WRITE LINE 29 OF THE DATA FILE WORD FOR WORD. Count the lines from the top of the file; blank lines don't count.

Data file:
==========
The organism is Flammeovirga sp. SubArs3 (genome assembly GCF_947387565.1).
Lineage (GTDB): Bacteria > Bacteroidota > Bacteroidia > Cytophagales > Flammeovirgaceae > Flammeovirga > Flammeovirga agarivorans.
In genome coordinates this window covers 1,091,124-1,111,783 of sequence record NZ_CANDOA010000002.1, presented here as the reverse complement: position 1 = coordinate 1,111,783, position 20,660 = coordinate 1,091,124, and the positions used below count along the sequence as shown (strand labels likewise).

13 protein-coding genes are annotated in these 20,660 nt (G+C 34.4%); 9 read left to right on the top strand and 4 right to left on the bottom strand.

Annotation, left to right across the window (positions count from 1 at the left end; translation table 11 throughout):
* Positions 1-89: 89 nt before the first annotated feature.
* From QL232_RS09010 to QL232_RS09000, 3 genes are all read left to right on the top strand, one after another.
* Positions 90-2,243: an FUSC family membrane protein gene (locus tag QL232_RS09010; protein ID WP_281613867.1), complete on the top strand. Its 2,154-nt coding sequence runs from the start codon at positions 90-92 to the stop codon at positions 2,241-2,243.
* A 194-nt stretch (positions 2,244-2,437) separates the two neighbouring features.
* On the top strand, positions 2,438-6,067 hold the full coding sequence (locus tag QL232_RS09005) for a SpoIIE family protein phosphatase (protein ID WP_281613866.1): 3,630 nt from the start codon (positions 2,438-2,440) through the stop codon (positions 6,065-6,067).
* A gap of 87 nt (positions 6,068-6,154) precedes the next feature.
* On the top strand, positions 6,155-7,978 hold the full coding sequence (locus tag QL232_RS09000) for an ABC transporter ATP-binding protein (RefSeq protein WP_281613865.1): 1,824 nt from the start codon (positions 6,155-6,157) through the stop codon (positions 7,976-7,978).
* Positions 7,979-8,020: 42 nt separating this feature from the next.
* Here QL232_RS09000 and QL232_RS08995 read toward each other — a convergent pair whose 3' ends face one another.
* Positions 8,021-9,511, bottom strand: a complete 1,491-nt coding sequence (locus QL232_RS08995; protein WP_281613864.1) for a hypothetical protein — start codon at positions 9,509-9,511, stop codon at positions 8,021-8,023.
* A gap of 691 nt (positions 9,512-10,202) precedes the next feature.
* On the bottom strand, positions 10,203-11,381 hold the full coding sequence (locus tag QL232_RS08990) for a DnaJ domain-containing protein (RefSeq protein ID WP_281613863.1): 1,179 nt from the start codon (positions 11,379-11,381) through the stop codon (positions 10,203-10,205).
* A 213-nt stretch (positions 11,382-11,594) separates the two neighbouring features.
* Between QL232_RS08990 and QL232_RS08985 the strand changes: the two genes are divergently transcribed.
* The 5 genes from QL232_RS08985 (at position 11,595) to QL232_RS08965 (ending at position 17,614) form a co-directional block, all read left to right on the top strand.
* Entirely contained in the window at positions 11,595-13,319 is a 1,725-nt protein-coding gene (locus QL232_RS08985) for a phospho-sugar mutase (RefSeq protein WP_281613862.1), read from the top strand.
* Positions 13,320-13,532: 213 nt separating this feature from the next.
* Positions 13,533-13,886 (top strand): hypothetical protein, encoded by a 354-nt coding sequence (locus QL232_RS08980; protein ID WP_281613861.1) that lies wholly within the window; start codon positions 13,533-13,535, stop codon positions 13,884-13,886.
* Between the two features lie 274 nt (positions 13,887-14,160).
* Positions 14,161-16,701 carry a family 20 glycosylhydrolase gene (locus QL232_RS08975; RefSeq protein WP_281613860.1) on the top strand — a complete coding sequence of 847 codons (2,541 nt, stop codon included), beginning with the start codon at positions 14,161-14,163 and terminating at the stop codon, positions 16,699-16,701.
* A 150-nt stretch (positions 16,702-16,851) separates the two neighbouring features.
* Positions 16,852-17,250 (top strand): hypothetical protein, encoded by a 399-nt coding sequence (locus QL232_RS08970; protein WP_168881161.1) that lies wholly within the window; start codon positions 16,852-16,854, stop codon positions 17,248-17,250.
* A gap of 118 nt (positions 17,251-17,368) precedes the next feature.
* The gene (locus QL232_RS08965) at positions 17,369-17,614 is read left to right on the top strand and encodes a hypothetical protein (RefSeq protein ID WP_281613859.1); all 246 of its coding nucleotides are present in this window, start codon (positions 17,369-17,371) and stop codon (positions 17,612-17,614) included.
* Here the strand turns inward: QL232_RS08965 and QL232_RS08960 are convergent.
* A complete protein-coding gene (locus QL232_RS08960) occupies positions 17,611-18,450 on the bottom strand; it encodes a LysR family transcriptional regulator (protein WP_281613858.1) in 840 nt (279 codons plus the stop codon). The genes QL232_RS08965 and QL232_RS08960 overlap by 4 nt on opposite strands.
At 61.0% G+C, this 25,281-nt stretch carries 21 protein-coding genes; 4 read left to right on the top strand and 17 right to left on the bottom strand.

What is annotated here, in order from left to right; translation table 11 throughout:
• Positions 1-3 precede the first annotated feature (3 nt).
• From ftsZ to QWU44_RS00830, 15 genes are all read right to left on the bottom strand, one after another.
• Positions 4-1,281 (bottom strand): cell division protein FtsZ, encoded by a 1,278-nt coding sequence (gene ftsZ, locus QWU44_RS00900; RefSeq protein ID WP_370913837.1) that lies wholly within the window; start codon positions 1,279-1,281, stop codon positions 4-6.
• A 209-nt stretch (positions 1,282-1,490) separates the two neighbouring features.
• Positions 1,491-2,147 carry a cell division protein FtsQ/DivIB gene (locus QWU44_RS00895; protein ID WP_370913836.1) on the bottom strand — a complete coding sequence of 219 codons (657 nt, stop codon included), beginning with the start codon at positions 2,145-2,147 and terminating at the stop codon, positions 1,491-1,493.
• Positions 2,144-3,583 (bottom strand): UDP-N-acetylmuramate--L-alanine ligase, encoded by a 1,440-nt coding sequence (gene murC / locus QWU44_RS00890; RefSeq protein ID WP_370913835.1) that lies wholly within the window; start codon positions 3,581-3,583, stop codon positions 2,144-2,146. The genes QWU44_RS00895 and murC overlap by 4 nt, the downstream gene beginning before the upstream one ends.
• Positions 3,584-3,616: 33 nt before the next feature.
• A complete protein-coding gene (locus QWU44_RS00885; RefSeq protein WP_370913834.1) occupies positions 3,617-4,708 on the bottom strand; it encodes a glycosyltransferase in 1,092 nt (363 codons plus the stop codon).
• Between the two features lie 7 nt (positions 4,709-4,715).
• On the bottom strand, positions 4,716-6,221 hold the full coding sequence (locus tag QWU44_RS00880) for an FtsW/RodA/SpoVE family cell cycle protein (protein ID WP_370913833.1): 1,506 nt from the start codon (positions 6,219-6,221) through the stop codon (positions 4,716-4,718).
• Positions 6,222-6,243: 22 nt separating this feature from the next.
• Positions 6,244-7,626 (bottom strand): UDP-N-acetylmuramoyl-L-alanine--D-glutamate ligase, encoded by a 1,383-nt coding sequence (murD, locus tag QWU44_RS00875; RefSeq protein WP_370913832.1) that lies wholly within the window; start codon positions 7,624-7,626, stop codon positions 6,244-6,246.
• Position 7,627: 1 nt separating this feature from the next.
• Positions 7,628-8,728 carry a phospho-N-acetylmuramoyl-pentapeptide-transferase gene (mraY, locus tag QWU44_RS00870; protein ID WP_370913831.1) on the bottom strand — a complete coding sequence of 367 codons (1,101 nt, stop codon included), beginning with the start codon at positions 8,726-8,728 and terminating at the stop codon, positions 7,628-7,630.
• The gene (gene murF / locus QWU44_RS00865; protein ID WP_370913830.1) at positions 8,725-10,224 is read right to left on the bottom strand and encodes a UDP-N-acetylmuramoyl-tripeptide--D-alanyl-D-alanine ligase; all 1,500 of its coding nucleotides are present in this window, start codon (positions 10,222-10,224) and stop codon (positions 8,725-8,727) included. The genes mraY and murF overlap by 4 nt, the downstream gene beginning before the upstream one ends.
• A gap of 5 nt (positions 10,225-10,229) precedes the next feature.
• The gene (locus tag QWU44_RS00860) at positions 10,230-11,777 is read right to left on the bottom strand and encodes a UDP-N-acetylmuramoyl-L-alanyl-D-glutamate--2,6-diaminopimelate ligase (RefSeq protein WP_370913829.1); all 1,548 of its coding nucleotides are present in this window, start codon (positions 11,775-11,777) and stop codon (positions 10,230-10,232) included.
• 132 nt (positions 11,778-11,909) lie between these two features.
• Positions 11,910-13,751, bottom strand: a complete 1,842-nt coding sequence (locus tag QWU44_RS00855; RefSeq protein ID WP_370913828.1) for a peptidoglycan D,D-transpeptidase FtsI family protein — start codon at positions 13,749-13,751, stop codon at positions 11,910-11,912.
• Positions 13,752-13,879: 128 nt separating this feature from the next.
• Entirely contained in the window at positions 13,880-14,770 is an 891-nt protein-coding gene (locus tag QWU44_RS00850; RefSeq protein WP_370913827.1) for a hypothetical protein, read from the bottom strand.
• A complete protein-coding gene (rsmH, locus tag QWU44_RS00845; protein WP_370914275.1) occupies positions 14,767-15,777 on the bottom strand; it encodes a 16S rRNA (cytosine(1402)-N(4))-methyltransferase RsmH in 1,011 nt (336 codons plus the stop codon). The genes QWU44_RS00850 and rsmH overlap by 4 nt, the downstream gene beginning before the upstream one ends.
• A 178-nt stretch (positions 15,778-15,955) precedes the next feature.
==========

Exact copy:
* The gene (locus QL232_RS08965) at positions 17,369-17,614 is read left to right on the top strand and encodes a hypothetical protein (RefSeq protein ID WP_281613859.1); all 246 of its coding nucleotides are present in this window, start codon (positions 17,369-17,371) and stop codon (positions 17,612-17,614) included.